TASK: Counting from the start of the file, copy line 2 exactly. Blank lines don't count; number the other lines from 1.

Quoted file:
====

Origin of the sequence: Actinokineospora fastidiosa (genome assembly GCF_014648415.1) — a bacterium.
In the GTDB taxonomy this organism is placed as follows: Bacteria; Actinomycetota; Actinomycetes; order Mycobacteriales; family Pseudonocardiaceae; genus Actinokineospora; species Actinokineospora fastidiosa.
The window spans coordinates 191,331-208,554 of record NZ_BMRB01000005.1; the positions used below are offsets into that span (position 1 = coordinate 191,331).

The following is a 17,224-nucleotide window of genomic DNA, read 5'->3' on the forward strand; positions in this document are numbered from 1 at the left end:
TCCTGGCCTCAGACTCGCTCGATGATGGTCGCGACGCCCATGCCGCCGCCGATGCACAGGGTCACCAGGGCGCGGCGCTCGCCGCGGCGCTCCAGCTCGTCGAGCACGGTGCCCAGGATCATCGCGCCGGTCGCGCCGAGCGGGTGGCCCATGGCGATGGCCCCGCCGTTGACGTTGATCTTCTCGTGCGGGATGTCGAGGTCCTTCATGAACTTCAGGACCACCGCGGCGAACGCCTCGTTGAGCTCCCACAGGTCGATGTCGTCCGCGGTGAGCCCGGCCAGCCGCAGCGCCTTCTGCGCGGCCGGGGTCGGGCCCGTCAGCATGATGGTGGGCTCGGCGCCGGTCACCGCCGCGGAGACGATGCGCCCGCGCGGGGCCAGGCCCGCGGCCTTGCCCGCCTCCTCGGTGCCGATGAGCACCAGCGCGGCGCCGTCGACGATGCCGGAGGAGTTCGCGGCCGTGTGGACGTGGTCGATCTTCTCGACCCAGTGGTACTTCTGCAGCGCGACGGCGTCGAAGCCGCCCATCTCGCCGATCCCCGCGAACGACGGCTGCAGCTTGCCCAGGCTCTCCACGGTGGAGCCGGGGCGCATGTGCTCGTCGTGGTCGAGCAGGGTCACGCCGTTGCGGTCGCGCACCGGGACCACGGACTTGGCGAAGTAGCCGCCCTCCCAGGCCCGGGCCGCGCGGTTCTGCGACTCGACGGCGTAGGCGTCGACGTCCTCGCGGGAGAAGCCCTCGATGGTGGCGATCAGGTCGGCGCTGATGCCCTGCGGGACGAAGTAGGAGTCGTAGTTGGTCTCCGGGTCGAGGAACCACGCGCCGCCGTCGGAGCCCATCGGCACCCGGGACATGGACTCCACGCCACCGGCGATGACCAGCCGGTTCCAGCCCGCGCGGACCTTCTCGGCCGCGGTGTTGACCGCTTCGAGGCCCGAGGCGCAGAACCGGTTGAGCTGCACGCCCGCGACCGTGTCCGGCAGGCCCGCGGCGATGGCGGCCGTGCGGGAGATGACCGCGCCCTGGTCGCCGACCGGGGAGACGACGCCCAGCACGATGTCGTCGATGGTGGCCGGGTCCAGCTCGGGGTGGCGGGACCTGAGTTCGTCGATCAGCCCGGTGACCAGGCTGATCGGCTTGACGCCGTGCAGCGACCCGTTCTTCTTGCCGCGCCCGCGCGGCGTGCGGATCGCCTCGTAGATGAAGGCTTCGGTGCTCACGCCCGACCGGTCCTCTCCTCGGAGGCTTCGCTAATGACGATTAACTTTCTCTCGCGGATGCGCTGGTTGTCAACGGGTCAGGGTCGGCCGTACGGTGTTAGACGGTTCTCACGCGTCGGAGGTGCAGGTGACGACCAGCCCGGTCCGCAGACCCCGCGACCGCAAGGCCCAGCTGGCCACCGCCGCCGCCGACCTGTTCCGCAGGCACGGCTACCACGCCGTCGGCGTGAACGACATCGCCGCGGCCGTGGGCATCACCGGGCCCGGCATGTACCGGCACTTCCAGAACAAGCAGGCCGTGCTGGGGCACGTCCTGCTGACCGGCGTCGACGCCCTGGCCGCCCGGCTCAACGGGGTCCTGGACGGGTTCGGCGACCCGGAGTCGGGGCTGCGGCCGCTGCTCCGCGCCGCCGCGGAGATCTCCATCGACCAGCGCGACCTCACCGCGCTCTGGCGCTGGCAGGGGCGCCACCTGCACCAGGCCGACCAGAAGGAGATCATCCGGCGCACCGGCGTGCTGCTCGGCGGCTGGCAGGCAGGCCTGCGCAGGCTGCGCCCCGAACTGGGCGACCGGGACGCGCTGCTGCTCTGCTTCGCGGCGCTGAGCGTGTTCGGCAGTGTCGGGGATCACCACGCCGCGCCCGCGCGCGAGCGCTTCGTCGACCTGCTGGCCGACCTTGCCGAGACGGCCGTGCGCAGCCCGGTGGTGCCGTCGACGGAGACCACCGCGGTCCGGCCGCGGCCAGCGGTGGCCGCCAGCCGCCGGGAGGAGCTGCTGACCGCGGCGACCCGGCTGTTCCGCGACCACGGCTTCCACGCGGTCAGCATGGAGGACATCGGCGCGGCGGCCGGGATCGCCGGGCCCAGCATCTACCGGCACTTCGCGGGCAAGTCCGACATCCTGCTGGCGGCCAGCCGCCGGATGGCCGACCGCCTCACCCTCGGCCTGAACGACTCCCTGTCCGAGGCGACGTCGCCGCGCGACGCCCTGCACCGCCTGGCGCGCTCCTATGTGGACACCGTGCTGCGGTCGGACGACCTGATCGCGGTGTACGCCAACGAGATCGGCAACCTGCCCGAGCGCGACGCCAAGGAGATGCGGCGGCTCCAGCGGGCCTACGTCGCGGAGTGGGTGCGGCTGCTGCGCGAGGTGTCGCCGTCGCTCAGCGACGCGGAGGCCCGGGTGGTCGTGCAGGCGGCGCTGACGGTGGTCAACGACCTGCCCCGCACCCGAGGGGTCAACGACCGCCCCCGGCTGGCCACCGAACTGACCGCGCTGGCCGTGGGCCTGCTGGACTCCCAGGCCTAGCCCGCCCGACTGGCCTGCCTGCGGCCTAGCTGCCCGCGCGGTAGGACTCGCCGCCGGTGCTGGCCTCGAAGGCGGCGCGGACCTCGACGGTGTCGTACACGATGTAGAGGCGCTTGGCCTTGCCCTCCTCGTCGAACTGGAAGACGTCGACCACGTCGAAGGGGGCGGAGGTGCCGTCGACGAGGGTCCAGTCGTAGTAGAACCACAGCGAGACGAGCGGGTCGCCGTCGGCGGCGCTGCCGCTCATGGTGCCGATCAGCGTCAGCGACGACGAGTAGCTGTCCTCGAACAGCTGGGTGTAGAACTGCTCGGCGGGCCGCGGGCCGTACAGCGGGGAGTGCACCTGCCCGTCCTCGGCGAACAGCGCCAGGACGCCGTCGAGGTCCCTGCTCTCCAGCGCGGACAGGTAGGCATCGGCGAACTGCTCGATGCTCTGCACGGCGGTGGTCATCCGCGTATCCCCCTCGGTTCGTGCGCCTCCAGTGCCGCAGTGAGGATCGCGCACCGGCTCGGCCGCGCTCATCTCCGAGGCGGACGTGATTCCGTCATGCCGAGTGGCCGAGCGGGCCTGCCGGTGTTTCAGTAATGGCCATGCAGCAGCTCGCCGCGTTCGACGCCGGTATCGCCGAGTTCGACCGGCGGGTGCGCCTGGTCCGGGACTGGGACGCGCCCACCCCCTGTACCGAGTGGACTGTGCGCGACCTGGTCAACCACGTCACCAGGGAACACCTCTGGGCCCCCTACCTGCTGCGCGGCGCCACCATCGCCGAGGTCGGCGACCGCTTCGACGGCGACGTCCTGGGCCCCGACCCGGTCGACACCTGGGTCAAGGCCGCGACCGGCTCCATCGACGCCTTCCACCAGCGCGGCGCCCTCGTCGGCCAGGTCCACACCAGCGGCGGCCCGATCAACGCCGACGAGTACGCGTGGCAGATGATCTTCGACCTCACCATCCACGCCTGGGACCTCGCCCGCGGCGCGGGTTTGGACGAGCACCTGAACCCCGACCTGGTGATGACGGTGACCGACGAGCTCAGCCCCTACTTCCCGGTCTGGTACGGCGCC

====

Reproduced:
In the GTDB taxonomy this organism is placed as follows: Bacteria; Actinomycetota; Actinomycetes; order Mycobacteriales; family Pseudonocardiaceae; genus Actinokineospora; species Actinokineospora fastidiosa.